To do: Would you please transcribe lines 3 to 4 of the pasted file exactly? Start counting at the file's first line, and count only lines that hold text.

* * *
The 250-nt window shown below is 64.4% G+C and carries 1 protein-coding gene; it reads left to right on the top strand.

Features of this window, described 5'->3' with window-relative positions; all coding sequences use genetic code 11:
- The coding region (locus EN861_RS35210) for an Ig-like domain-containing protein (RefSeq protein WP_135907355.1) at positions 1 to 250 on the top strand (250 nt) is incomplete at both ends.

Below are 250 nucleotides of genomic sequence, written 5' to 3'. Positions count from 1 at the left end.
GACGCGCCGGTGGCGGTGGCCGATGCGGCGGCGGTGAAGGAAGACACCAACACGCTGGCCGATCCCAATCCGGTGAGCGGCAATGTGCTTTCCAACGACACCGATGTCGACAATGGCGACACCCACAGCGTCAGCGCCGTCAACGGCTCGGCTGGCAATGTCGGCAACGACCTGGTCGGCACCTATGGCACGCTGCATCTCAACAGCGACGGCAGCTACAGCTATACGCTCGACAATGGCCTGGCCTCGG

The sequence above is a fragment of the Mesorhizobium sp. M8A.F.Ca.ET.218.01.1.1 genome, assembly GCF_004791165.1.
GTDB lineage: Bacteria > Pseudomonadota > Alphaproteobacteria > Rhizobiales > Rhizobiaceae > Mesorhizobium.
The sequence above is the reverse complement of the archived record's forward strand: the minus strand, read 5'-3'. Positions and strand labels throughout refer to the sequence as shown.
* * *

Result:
- The coding region (locus EN861_RS35210) for an Ig-like domain-containing protein (RefSeq protein WP_135907355.1) at positions 1 to 250 on the top strand (250 nt) is incomplete at both ends.

Below are 250 nucleotides of genomic sequence, written 5' to 3'. Positions count from 1 at the left end.